University of Minnesota researchers have discovered a potential target for the research and development of future therapies to mitigate the symptoms of a series of genetic disorders called laminopathies. Laminopathies cause a wide variety of conditions in humans, from skeletal muscular dystrophy and neuropathy to premature aging.
In a study published in the Proceedings of the National Academy of Sciences (PNAS), researchers set out to better understand how mutations in proteins that associate with the nuclear envelope – which encases each cell’s nucleus – cause laminopathies.
“One of the proteins that we are interested in is torsinA. When this protein is not working properly in humans, it can cause a disease called early-onset dystonia, which has no cure and causes uncontrollable muscle contractions,” said study lead Gabriela Huelgas Morales, a postdoctoral associate in the College of Biological Sciences. “We wanted to find out how this protein works and what could be done to help cells maintain their normal functions.”
Scientists examined the interactions between proteins within the nuclear envelope of Caenorhabditis elegans, a worm used for some types of medical research. In their research, they found that torsinA interacts with the lamin protein, which provides structure inside the nucleus, and with components of the LINC complex, which transmits mechanical signals and forces across the nuclear envelope. When the lamin protein is mutated in the worms, the life span, development of reproductive organs, and the viability of off-spring are negatively impacted.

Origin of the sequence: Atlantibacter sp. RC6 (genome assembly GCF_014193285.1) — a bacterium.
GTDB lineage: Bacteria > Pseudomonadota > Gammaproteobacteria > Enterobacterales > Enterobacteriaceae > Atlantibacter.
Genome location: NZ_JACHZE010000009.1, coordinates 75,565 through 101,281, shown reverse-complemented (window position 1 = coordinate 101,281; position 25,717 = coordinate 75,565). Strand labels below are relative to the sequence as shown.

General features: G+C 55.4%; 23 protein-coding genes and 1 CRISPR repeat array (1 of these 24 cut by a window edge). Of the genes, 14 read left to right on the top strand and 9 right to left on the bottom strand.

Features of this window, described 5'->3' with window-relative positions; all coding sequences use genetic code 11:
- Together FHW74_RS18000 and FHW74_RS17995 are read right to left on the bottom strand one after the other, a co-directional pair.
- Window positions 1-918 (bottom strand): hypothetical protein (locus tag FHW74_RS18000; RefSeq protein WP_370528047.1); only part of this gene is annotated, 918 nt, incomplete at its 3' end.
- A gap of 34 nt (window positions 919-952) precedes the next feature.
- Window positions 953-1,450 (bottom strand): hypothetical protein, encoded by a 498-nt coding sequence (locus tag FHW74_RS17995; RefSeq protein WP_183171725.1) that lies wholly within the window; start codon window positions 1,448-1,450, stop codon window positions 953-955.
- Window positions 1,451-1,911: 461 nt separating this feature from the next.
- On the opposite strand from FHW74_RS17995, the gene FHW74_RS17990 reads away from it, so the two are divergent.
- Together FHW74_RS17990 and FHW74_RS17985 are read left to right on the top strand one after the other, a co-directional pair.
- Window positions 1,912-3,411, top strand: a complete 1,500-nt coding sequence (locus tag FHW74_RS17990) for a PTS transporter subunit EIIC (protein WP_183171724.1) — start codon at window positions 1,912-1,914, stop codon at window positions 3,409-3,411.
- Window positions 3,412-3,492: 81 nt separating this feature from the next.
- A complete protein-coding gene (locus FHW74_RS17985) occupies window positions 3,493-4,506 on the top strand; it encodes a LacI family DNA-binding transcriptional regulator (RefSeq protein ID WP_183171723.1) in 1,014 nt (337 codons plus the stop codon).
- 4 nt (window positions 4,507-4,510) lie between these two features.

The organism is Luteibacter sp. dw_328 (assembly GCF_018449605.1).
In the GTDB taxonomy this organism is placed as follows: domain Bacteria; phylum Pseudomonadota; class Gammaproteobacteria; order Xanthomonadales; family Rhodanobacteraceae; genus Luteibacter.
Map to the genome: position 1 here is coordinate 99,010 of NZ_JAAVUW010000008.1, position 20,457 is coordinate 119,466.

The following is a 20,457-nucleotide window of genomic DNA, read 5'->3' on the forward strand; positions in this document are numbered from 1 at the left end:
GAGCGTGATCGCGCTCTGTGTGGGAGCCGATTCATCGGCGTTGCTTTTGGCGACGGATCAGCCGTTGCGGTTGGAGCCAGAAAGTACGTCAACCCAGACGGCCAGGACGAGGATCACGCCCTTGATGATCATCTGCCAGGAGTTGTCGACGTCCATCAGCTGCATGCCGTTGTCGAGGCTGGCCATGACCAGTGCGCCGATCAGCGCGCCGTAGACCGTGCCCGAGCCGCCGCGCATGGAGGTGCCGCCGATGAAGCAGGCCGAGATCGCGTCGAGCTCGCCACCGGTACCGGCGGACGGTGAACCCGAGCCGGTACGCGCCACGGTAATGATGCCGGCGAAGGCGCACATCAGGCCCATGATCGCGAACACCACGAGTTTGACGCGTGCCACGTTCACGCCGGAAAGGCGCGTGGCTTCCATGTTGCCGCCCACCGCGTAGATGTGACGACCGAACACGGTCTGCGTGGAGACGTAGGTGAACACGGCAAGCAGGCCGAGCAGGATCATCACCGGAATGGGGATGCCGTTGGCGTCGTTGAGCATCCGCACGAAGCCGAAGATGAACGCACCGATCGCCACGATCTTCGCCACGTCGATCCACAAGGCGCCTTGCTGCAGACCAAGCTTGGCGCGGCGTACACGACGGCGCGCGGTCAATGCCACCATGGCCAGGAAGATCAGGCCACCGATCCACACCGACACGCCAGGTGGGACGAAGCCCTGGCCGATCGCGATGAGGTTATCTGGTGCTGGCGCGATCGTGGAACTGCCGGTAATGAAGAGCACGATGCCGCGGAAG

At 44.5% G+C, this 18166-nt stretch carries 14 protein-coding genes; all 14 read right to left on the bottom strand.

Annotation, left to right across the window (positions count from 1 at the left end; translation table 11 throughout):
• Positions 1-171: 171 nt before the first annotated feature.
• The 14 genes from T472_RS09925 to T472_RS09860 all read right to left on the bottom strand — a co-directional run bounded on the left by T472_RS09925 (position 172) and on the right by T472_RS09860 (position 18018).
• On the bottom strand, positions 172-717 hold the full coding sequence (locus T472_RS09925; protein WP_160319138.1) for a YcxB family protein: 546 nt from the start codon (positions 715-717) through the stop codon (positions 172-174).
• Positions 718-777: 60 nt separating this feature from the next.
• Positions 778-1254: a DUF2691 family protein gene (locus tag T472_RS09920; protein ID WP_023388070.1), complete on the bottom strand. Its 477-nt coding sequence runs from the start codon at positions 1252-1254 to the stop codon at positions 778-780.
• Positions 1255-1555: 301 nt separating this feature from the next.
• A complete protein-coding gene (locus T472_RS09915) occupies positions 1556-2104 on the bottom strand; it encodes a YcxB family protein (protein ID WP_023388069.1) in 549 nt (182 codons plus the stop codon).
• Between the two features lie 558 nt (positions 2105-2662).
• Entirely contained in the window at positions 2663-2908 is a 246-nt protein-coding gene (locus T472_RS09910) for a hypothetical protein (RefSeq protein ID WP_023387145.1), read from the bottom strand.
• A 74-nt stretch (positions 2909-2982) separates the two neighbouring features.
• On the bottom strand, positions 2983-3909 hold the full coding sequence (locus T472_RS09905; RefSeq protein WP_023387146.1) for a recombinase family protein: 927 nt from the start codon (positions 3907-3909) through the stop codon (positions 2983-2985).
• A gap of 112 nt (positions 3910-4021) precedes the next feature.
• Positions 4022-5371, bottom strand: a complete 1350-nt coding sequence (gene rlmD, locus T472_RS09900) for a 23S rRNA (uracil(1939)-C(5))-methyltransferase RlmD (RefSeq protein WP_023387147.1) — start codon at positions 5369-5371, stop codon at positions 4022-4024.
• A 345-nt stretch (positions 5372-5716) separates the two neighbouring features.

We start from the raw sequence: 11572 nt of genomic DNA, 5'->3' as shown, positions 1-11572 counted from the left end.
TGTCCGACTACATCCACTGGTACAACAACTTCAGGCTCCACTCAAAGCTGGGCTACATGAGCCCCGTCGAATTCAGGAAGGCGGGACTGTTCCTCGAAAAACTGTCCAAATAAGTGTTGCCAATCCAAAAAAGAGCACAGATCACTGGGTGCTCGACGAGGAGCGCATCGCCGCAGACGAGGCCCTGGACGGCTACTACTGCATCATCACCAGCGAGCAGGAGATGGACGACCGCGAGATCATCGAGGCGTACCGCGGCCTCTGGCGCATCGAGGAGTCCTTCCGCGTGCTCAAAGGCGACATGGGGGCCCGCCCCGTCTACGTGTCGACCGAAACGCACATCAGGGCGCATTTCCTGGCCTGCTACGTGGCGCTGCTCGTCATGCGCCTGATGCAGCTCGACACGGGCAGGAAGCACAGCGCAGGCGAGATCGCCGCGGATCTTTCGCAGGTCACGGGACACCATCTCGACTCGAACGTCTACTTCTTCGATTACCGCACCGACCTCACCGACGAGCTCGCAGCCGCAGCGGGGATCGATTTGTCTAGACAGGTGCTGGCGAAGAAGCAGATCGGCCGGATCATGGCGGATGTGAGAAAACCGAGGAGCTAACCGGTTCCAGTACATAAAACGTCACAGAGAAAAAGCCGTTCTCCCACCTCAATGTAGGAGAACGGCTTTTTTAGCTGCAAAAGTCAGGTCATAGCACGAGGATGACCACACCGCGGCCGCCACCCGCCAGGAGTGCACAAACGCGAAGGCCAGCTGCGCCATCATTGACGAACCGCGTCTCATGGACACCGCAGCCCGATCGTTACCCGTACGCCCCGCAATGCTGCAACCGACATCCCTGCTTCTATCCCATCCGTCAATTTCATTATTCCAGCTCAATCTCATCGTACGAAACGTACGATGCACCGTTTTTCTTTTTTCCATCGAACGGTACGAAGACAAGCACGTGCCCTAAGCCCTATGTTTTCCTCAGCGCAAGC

Through their work, researchers found:
- worms with the mutated lamin have frail nuclei that are prone to rapid collapse – a new phenomenon with relevance to laminopathies (see video);
- decreasing the function of torsinA in worms with mutated lamin proteins – in this case, by removing one copy of the torsinA gene – prevented nuclear collapse and extended the worms’ lifespan; and
- that, ultimately, torsinA promotes the function of the LINC complex.
“While there is much more research to be done, these findings point to possible future opportunities to create therapies to target the torsinA-LINC complex nexus,” said study co-author David Greenstein, a professor and the associate dean of research in the College of Biological Sciences. “In doing so, cells can maintain their structure and potentially alleviate symptoms caused by laminopathy diseases.”
Funding for the study was supported by the U.S. National Institutes of Health (GM57173 and NS095109) and the Dystonia Medical Research Foundation’s Barbara Oliver Memorial Dystonia Research Award.